I have come to believe that the nearly daily back and forth between the White House and Fox News is good for both sides. I have further come to believe it’s good for the political class in general. For one thing, the fight is deeply self-referential and true inside baseball (who is doing what to whom on the basis of what strategy and what future benefit); for another it sets up the ultimate liberal-conservative face-off. In one corner the new young president (with all his promises of bipartisanship) and in the other Fox Chief Roger Ailes,
that dark figure who has been bending media to the conservative cause since the Nixon administration.
Politico, the arbiter of political baseball, floated the rumor on Friday that “friends and associates” were encouraging Ailes to run for president in 2012.
Before getting to my relative affection for Ailes, let me note that he will be 73 in 2012; he’s vastly overweight (and sensitive about it); he has health problems and can’t walk very well; he’s ghoulish looking; he’s deeply and nuttily paranoid (he discusses freely, albeit in lowered voice, the plans of radical Muslims to storm his house in New Jersey); and he may not be capable of doing 15 minutes without an offensive utterance.
Suffice it to say that nobody is encouraging Ailes to run for president.
Ailes may be odd and politically incorrect in every sense, but he is an extraordinary showman. I would doubt even that his principal interest is politics. His personal views are too curmudgeonly, baroque, and conspiratorial to be taken seriously (even by him). Instead, his interest is in getting under people’s skin. Or, really, his interest is in getting attention by getting under people’s skin. His talents are fundamentally comic, involving timing, exaggeration, shock, and the fundamental pretense that the outlandish is in earnest.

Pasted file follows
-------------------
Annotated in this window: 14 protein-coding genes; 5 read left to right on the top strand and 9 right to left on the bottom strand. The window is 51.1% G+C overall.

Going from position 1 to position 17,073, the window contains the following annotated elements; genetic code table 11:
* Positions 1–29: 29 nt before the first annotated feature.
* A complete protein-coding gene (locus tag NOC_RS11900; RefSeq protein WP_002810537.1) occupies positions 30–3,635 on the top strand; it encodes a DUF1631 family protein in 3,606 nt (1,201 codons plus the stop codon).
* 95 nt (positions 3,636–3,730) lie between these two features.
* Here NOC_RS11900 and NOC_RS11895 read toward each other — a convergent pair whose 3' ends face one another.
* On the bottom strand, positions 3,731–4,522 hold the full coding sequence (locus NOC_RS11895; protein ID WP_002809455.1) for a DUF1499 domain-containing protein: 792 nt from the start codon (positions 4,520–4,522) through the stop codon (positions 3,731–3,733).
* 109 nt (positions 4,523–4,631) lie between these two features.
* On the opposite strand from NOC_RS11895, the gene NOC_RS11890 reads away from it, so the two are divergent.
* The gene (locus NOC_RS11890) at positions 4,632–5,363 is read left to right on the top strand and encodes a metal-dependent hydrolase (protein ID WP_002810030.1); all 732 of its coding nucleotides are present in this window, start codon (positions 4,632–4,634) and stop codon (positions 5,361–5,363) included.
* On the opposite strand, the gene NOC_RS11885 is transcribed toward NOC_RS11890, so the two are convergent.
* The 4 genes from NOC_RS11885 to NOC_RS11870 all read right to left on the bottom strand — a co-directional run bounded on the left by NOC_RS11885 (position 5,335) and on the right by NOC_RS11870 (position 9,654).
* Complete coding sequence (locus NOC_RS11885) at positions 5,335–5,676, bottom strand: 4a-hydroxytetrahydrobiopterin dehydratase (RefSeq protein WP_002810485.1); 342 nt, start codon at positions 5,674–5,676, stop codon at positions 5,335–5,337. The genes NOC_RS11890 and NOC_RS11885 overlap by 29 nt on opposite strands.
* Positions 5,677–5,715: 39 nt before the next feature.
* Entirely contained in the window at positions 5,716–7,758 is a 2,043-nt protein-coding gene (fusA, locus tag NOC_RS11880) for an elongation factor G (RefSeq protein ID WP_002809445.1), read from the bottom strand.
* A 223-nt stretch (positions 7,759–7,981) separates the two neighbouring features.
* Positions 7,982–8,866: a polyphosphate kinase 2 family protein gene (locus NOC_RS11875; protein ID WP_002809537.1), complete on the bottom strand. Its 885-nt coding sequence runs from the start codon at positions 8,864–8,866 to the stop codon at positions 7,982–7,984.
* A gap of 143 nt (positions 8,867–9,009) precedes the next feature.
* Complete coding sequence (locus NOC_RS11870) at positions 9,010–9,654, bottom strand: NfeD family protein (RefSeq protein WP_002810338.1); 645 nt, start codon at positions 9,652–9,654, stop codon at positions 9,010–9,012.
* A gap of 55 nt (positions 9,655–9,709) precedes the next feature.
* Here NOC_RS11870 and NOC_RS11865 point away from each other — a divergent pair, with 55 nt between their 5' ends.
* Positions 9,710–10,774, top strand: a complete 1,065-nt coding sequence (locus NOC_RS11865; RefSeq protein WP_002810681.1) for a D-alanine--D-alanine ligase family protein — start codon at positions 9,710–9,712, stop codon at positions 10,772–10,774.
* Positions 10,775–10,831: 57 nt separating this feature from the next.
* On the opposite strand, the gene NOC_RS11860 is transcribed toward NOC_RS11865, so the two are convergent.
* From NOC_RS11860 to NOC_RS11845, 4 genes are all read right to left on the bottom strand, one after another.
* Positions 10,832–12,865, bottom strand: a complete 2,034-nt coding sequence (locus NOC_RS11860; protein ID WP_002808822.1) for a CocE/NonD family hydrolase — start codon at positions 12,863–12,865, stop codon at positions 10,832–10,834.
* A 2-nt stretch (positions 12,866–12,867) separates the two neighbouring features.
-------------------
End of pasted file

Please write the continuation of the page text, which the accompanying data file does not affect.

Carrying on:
That statement will no doubt precipitate a debate about Ailes’ true nastiness and rightwingism. I’m sure his bona fides in that regard are in order. For 12 years now, as the head of Fox, he has been able to get liberals to take him seriously, thereby provoking them to states of apoplexy. He has done this partly by playing the straight man. He never quite lets on that his first goal is not a conservative state, but rather provocative television—it’s always the subtlest of winks.
I wonder now if that game is subtly changing. The White House wants us to believe they are standing up to Fox’s bullying—and they are. But what they are also doing is playing the Fox game: The White House’s pretend sanctimony is like Fox’s pretend sanctimony; it’s all for the show of it, everybody’s a big ham, everybody’s playing everybody else.
I think the White House grabbing the stage like this might be spooking Ailes. It’s suddenly become a tussle among showmen—between two sides, each gaming the other.
Curiously, the Ailes-for-president gambit, undoubtedly floated by Ailes himself, is a break in character, perhaps a fatal one. He wants his showmanship to be appreciated more than his politics. He’s joining in the fun. I’m just a clown, he’s saying.
More of Newser founder Michael Wolff's articles and commentary can be found at VanityFair.com, where he writes a regular column. He can be emailed at firstname.lastname@example.org. You can also follow him on Twitter: www.twitter.com/NewserColumns.